Every year KKAWF carries out a clean-up operation on the banks of the Korang to raise awareness of the problems of drinking water supply in Pakistan
By Farwa Zafar, Social Development Consultant and Cristina Afridi, Chairperson, KKAWF – Karim Khan Afridi Welfare Foundation (KKAWF) is a civil society outfit working on drug prevention education, promoting Sports, Art & Culture, Civic Sense, raising public awareness on urgency to address environmental issues in the country. It has taken the lead to draw attention on the issue of water pollution, as it is one of the most dangerous hazards to human health and a major public health challenge facing Pakistan.
Contaminated drinking water sources
Drinking water sources, both surface and groundwater are contaminated with coliforms, toxic metals and pesticides throughout the country. Various drinking water quality parameters set by WHO are frequently violated. Human activities like improper disposal of municipal and industrial effluents are the main factors contributing to the deterioration of water quality. Despite many policy initiatives to promote a clean and green Pakistan, the issue of water pollution remains very serious.
Along with millions other people worldwide, Pakistan celebrated the ‘World Environment Day’ on June 5. This year’s theme “Only One Earth”, highlighted the need to live sustainably in harmony with nature by bringing transformative changes – through policies and our choices – towards cleaner, greener lifestyles. In 2021 Pakistan was privileged to join the international community in celebrating the “World Environment Day” as its global host.
For the last four decades, the world has been observing this Day as the largest global platform for raising public awareness about the most pressing environmental challenges. As one of the top ten countries most vulnerable to the effects of climate change, Pakistan highly values global efforts to address this issue, halt and reverse biodiversity loss, eliminate pollution, and restore ecosystems. The whole of Pakistan – with its rich landscapes and biodiversity – has become one of the countries most threatened by climate change. All its ecosystems are degrading as a result of human actions.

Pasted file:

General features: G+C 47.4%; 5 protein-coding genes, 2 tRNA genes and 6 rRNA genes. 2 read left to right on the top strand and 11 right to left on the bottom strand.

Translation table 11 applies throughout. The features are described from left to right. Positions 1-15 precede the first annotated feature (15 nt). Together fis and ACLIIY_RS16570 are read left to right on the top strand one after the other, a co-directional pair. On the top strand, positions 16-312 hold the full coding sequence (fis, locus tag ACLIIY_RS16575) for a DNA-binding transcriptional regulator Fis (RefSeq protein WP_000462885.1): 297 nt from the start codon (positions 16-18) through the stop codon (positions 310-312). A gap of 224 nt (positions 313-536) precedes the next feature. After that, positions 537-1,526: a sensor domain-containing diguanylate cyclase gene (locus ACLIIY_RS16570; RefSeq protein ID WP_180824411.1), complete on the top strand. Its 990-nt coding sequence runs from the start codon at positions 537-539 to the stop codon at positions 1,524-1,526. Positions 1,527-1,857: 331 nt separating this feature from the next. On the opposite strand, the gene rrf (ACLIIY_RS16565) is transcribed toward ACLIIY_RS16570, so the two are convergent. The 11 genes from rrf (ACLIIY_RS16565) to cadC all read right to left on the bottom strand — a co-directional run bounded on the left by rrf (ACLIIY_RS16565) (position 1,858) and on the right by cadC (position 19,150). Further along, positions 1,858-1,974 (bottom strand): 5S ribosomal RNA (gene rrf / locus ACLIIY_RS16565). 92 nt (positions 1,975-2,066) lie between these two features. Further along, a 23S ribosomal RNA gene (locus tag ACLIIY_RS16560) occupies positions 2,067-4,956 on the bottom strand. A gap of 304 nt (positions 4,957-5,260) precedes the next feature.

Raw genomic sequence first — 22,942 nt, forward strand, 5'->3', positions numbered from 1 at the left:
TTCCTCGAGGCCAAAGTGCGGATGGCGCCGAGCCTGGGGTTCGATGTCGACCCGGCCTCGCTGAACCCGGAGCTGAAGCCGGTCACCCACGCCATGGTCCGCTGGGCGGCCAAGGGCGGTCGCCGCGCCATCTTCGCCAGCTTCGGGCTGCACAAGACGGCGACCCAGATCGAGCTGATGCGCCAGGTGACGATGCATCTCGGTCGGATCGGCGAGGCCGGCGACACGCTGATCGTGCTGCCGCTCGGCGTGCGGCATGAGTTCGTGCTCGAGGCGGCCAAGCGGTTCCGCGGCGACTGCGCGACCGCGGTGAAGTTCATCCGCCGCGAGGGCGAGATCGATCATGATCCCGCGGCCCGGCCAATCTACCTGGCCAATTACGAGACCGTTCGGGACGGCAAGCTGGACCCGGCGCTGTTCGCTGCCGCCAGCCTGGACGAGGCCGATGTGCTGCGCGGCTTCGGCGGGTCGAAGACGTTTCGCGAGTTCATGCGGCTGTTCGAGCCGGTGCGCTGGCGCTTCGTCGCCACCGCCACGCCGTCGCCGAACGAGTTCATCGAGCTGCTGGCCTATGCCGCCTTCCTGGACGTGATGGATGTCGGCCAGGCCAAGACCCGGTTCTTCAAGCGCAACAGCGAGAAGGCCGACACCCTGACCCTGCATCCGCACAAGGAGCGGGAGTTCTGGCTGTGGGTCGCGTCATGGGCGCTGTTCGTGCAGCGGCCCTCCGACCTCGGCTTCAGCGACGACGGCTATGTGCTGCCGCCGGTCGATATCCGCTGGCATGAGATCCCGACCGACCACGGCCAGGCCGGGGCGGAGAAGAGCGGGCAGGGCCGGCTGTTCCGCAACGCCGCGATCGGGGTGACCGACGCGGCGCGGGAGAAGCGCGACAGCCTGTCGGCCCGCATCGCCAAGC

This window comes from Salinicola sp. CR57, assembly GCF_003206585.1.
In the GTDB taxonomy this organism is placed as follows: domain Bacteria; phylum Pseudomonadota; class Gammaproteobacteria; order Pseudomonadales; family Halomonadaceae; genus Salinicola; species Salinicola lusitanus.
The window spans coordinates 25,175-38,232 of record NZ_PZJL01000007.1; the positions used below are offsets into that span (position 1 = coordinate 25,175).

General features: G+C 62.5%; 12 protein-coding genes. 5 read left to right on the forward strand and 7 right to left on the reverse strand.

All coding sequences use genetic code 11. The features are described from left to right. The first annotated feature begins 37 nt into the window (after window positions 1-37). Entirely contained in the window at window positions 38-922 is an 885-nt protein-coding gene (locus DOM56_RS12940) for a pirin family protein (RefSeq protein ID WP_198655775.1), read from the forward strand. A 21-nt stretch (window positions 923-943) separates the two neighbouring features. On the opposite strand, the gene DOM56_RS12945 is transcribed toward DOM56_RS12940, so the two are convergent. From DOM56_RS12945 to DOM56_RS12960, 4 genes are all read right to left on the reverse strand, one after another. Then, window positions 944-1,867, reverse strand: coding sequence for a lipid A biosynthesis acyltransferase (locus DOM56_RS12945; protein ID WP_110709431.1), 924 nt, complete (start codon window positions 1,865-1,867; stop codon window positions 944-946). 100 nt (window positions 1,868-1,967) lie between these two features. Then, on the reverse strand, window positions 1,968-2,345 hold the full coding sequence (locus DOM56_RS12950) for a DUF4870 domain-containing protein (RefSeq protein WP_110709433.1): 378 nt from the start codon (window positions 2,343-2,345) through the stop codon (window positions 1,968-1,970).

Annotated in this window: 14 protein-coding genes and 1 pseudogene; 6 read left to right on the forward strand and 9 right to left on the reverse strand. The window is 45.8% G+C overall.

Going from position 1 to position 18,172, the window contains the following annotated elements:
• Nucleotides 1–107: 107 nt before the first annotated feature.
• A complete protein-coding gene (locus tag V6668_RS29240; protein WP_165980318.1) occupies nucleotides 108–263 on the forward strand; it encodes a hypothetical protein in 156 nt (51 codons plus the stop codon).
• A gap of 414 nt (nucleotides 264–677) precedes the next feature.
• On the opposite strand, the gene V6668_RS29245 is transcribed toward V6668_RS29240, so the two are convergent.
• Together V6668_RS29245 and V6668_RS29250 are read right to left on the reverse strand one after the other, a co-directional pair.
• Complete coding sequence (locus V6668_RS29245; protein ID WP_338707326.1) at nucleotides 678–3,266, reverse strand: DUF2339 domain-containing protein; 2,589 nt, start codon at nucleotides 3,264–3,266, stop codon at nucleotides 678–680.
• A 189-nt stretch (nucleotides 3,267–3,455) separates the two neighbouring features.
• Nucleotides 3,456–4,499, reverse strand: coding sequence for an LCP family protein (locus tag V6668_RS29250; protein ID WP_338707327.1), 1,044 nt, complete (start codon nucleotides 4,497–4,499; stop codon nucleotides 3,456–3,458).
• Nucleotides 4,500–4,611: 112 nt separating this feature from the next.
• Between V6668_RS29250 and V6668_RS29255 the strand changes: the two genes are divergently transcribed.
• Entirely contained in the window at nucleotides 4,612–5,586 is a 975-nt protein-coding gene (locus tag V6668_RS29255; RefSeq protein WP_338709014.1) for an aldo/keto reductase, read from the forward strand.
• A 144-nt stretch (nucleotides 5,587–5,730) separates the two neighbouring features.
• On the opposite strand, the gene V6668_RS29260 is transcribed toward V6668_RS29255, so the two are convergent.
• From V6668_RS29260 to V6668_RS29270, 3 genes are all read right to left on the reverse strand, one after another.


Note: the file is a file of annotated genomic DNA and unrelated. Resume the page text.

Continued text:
An estimated 40% of all deaths in Pakistan are caused by ingesting contaminated water — water filled with industrial waste, arsenic, diseases, and sewage. As recently as the late 1990s, Pakistan’s water supply was still drinkable, but today, to drink anything but filtered or bottled water is to risk disease. It is a growing concern among those who care for the future health of the coming generations and planet earth.
The “Keep Korang Clean” yearly awareness initiative
In continuation of its efforts to combat water pollution, the Foundation organises the annual “Keep Korang Clean” activity, an initiative implemented for and with young people to highlight the pollution levels of the river. The 20-kilometre-long Korang River originates from Murree Hills and flows towards the country’s capital, Islamabad. Along with other streams, the Korang river form the Rawal Lake, an artificial reservoir that provides the water needs for the residents of the twin cities of Rawalpindi and Islamabad.
As Cristina Afridi, Chairperson of the Foundation, points out: “It is essential to inspire youth and communities to learn more about environmental protection issues, so that they can in turn raise awareness of these problems and take action to contribute to a cleaner, greener environment. Ultimately, addressing water pollution is about protecting human health and saving lives.”
In Pakistan, only 20 percent of the population has access to clean drinking water. The other 80 percent generally have to drink water obtained by groundwater which is easily contaminated by waste and therefore susceptible to transmit many human diseases. About 50 percent of all diseases are caused by poor water quality, including endemic diarrheal diseases that cause up to 100,000 deaths each year and account for 33 percent of all deaths. In Rawalpindi, such water borne diseases as diarrhea, gastroenteritis, dysentery and viral hepatitis A and E are on the rise due to the unsafe drinking water coming from the Korang River.
Polluted water poses a serious threat not only to human life but the environment and the economy as well. Nevertheless, efforts to highlight this pollution are beginning to show positive results: in the 2022 edition of our initiative, the government has committed to setting up water filtration plants.
KKAWF has successfully mobilized the local community and youth, so that they too, together with the government, can be a part of this challenge, and a part of the solution. What we need to meet such challenge is a united partnership. No time to wait. Also, cleaning up the Korang River initiative is also intended to promote environmentally friendly water sports and activities, like rowing and bird watching.
The first Keep Korang Clean event took place in April 2015 and has continued annually, with over 400 participants including students and teachers of many schools from Islamabad and Banigala, the local community, the Environment Directorate, and many ecofriends. These groups join hands with KKAWF to create environment consciousness by motivating themselves and others to ‘Stay Clean’ and to develop civic sense with the goal of improving water quality. The event consists of various awareness and cleanup competition activities among the students with distribution of certificates and prizes to the winning team by special guests and dignitaries, who are known to have an interest in environmental issues.
Thus KKAWF is playing a crucial role to highlight the goal of a clean and green Pakistan, with its spotlight on environmental issues through initiatives like ‘Keep Korang Clean’.